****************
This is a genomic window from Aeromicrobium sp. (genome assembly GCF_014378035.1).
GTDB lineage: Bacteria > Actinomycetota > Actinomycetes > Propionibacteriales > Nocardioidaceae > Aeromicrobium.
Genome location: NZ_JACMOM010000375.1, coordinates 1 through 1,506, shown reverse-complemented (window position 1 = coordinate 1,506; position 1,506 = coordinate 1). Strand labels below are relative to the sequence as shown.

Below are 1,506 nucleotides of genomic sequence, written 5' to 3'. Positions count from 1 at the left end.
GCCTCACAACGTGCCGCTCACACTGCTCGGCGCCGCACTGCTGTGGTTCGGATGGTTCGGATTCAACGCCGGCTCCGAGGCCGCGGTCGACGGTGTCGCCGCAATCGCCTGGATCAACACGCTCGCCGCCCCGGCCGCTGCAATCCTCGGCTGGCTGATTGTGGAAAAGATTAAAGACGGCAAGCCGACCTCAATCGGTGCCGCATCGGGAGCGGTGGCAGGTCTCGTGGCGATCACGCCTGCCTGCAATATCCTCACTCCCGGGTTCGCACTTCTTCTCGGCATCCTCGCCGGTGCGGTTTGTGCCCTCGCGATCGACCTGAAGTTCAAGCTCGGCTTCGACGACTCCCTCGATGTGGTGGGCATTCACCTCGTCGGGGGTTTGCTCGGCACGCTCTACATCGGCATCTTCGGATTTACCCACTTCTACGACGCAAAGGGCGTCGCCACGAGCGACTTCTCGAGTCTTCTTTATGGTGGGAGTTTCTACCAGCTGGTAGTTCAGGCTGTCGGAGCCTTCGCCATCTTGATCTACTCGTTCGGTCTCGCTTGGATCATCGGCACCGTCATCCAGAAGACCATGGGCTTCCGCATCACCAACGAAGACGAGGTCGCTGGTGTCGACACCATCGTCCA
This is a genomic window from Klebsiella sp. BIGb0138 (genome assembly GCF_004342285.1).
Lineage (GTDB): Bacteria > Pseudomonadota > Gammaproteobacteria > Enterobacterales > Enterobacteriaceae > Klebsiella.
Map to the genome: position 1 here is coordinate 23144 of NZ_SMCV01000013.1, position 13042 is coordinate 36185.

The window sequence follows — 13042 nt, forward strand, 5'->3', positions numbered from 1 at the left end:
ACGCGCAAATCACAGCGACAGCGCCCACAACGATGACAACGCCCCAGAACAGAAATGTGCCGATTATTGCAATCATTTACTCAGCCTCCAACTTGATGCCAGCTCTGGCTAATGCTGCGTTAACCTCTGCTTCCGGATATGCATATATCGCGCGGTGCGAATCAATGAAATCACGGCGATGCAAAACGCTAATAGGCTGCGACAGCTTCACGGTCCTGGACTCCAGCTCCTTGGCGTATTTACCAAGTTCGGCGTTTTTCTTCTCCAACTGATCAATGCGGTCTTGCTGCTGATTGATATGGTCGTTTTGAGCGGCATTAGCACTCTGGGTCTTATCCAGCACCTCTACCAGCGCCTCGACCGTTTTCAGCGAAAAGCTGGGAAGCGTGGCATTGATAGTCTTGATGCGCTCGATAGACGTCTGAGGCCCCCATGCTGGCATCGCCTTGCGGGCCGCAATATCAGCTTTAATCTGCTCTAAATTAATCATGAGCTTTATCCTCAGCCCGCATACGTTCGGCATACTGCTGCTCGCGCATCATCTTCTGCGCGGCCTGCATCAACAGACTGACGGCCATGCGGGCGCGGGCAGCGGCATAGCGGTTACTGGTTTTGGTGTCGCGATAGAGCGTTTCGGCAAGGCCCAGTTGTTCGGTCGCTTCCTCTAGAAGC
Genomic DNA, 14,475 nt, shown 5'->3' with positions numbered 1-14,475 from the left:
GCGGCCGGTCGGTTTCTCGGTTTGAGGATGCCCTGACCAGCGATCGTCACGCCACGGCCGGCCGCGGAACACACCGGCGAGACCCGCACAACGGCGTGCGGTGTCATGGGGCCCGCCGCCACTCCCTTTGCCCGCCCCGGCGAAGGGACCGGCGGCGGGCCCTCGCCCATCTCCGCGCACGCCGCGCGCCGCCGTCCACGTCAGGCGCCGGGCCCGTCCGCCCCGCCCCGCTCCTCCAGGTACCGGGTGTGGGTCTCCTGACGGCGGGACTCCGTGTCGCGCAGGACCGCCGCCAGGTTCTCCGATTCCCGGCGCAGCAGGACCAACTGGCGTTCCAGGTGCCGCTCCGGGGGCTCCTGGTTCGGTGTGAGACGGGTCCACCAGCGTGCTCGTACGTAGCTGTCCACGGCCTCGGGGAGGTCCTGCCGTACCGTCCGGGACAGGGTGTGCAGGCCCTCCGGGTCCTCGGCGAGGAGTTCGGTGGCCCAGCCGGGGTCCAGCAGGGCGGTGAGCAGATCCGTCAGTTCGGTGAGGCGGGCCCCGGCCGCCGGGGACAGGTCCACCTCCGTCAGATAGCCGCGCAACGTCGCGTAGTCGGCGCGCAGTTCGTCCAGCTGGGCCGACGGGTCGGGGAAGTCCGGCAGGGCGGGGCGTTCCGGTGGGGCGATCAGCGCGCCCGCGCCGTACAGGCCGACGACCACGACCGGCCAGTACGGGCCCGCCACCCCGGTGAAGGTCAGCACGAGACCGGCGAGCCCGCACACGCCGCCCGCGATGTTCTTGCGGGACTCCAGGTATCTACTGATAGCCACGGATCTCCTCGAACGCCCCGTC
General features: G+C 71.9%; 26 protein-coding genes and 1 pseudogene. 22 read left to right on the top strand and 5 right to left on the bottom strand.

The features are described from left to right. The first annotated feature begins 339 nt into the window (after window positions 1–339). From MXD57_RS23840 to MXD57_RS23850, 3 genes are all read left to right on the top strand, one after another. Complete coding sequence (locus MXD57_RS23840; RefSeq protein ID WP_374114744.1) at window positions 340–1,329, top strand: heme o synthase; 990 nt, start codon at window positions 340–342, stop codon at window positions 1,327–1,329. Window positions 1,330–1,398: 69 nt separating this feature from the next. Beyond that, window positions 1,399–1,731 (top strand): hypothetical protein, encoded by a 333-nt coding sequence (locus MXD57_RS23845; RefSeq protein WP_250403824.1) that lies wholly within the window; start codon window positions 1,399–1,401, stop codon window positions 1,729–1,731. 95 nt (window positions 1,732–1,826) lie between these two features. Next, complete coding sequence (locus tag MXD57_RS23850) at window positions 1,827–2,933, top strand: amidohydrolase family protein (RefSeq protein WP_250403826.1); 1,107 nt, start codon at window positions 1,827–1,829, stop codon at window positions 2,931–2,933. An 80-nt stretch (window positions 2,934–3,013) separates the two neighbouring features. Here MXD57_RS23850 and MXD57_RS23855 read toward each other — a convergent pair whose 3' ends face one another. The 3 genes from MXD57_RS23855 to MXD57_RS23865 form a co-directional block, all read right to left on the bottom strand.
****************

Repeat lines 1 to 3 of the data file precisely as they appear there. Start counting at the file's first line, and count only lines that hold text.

This is a genomic window from Aeromicrobium sp. (genome assembly GCF_014378035.1).
GTDB lineage: Bacteria > Actinomycetota > Actinomycetes > Propionibacteriales > Nocardioidaceae > Aeromicrobium.
Genome location: NZ_JACMOM010000375.1, coordinates 1 through 1,506, shown reverse-complemented (window position 1 = coordinate 1,506; position 1,506 = coordinate 1). Strand labels below are relative to the sequence as shown.